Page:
The sand beneath our feet is a treasure of information. Just now, it holds hyena and leopard prints. Aubrey and Isaac study them and judge they’re from last night or earlier this morning, because they’re still largely undisturbed. If one had overlapped the other, we could judge whether the leopard followed the hyena or, more likely the opposite.

Aubrey brings us to the trunk of a tree to examine puku fur, very soft, and explains that this puku fell victim to a leopard. We know that leopards take the fur off, he says, and this fur is clearly not digested. And, under a mopane with its strong, nearly horizontal branches is a good place for a leopard to take a meal, since at any danger he can hoist his kill up and away into the tree.

We are walking through grass mostly over our heads, with little wildlife, but the spoor puts on quite a show. From Dutch through Afrikaans, spoor means ‘track’ in two senses – first, the scent or track an animal leaves, and second, railroad tracks (A map of the Dutch rail network is a spoorkaart).

Aubrey categorizes spoor for tracking wildlife: aerial spoor, like branches or grass pushed back by passing game, ground spoor, like footprints and sign, and other evidence like droppings or dislodged stones or the water lettuce we see far from the river, which has been carried up on hippos’ backs.

Isaac and his .357 Brno lead us down into the riverbed itself, where there is more than a month of footprint history since the last time it rained: elephant prints with lion prints inside, hippos, every bird and no humans tracks except ours since the end of the rains.

Here is a lion kill. We know this because of the remnants of the victim. Unlike the leopard, lions eat the whole unfortunate animal, and in this dung are fur and bone fragments.

Isaac stares ahead all the time as if something is always about to happen. He scans above the grass with field glasses.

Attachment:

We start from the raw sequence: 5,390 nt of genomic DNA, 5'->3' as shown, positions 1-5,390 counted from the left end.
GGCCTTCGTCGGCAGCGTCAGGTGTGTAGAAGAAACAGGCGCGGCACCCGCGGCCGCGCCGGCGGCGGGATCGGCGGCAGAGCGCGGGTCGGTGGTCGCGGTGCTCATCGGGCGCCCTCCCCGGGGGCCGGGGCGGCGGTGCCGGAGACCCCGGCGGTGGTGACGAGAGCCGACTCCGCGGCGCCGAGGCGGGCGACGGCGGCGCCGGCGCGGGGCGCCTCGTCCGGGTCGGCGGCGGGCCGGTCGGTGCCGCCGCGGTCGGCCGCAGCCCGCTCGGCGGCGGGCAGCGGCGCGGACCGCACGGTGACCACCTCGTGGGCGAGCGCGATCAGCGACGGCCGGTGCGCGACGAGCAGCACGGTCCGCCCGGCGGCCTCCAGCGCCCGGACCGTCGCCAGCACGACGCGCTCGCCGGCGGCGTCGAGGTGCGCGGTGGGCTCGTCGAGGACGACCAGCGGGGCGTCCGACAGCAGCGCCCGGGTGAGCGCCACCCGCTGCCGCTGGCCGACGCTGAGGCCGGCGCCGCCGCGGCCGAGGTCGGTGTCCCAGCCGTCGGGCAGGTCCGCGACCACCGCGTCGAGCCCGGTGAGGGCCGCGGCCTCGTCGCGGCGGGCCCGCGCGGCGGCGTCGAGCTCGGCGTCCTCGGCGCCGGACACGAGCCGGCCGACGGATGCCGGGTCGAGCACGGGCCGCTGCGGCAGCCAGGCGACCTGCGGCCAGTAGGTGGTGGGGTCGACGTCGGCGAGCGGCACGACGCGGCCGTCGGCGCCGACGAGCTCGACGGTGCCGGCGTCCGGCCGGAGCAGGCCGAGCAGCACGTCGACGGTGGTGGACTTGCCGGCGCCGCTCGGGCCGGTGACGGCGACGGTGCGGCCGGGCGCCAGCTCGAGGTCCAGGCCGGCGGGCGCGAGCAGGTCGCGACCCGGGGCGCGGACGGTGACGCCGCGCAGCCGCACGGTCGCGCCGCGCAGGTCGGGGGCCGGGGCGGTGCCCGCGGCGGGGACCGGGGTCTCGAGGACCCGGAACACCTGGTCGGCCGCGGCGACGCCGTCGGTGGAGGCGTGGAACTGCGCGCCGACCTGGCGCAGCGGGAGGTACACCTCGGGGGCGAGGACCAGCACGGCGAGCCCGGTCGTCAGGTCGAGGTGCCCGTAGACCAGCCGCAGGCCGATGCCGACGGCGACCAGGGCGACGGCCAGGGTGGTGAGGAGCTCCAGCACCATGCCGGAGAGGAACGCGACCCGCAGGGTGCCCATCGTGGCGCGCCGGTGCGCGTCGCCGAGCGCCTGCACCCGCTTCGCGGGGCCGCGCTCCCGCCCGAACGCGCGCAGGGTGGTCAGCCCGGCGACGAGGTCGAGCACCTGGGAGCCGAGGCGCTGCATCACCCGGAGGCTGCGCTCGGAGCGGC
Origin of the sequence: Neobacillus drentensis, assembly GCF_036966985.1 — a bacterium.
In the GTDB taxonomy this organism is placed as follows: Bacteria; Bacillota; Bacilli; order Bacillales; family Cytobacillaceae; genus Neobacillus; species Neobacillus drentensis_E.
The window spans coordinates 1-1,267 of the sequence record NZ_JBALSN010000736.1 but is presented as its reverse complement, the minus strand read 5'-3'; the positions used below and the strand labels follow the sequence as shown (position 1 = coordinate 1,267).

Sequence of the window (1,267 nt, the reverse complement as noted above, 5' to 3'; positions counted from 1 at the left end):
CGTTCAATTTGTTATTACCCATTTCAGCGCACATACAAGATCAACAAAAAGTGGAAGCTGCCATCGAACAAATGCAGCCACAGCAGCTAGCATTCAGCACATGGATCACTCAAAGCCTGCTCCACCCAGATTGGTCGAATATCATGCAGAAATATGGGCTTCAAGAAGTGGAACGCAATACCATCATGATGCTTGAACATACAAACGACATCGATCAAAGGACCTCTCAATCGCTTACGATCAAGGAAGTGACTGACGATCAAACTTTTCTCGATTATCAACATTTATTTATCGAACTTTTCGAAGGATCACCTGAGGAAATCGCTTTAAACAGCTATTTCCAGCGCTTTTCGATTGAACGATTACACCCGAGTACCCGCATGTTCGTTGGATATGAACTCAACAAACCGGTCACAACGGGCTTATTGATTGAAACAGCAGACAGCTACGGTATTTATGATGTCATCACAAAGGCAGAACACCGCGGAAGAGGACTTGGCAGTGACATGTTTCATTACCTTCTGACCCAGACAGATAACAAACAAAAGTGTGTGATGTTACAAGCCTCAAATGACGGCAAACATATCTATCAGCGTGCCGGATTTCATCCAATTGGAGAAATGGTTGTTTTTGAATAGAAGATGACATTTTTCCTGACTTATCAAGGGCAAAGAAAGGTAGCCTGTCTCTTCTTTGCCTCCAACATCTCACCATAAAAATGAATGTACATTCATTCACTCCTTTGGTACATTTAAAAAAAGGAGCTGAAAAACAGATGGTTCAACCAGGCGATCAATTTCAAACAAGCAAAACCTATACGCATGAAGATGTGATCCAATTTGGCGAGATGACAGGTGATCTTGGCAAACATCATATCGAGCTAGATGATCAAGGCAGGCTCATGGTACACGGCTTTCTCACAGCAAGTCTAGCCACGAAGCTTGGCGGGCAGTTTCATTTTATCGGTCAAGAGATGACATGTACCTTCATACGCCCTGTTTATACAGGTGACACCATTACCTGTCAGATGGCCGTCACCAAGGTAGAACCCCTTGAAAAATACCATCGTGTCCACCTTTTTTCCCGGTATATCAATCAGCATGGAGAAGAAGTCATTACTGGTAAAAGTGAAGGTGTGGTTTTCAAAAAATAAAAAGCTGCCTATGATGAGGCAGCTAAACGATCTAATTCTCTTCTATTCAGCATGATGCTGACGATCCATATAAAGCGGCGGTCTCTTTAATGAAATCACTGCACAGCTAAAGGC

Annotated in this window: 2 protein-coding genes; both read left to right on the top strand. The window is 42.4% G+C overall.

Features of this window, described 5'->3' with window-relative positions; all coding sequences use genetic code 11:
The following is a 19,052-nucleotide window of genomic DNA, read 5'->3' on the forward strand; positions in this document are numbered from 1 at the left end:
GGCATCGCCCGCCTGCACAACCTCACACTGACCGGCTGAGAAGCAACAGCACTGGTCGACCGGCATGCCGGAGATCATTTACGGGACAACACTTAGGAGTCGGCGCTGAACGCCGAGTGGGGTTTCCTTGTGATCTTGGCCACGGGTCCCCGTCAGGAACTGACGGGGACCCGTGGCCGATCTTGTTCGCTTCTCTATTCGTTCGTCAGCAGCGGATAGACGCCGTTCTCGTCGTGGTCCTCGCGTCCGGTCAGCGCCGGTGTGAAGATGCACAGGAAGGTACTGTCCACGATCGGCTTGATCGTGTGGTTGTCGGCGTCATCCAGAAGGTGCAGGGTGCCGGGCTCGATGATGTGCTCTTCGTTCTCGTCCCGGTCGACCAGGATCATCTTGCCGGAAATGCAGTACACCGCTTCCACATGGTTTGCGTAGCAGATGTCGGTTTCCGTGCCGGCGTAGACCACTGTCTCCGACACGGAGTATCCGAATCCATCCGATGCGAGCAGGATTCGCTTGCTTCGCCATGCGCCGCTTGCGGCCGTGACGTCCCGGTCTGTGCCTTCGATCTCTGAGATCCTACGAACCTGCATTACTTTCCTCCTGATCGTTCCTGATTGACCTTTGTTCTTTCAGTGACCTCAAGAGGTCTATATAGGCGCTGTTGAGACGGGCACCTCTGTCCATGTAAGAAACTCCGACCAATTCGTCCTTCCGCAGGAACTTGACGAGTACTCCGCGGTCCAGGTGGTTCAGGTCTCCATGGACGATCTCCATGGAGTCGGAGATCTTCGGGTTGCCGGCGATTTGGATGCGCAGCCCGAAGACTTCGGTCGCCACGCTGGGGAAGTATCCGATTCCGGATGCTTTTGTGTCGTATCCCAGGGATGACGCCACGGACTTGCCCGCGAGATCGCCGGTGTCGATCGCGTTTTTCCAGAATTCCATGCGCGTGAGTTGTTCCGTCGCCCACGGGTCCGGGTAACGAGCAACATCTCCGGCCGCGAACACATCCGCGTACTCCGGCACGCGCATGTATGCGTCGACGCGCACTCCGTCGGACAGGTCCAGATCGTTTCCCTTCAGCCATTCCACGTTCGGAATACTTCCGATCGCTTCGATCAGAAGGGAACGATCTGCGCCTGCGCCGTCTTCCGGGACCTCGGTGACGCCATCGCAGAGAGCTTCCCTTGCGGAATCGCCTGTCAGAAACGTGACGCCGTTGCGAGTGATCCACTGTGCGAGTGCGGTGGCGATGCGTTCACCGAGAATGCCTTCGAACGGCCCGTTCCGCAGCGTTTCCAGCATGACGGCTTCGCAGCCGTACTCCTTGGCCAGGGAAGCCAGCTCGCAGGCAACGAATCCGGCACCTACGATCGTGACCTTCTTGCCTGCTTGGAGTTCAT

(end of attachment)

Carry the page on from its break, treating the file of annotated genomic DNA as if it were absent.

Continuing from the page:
He’s retired from the park service and keen to pass on the oral tradition to the guides and tea boys. He’s strong on the medicinal uses of plants, from increasing lactation to ameliorating skin disorders to preventing miscarriage.

The grass gives way to trees, larger the farther from the river. A particular bird flaps and cries and flies out in front of us. Aubrey says it’s trying to lead us to a bees’ nest, because if we disturb the nest we will help it eat them. (Almost like honeyguides, birds that collaborate with humans to find honey in Mozambique.)

Egyptian geese (Aubrey says) fly over as we sit at a not quite entirely dry lagoon. Aubrey hands around coffee and crouches alongside. Already it’s hot. I reach into my camera bag and I’m horrified to brush against a furry, live thing in there, one very large arachnid. Aubrey laughs and gently picks him up by a leg and puts him on the ground in front of us.

It’s a baboon spider, he says, a type of tarantula. It’s hairy, several inches across and I wonder how long I’ve been carrying it around. Frightening damned things, they are big and robust enough to loosen soil and excavate burrows with their jaws and fangs.

This fellow’s North and South American cousins have barbed hairs on their abdomens which they can fire defensively like porcupines with their quills. It seems these hairs deter would be attackers by irritating their noses. The African variant does not have that capability. It is more likely that inquisitors, like my big fat fingers in my camera bag, will just get bit.

I shudder; Aubrey offers consolation: Another tarantula species called the Goliath Birdeater weighs in at five ounces, with a leg span of twelve inches.

A different kind of spider has built a funnel-shaped web in a tree trunk with what Aubrey calls “telephone lines” extending upward from it to the side of the trunk. Aubrey explains how the spider lives safely below and can tell by the vibration of his phone lines when something flies into his funnel. He is thus called up to dinner.

•••••

At first measure, Luwi bush camp was rustic, but after walking in the tall grass over leopard and hyena tracks, hiking along a river where crocs sunned on the opposite bank, and sharing coffee with a stowaway spider, it’s remarkable how lovely Luwi camp looks now, with its thatch cottages and en suite facilities, its pot of coffee and wildlife magazines.

They’ve put on omelettes and sausages. Mirja retires to a hammock to read Surviving in the African Wild while I sit in chairs arrayed around the campfire, moving from one to the next to stay in shade, and we listen to the hippos in the river and the wild array of birds.

The grass in front of camp extends several hundred meters to the riverbank, and heat shimmers at midday. Waterbucks wander in twos and threes. Tiny cumulus clouds daub at the horizon under cerulean sky. Alone in camp we sprawl out careless, camera here, camera bag there, a pile of Wildlife and Africa Birds and Birding magazines over there.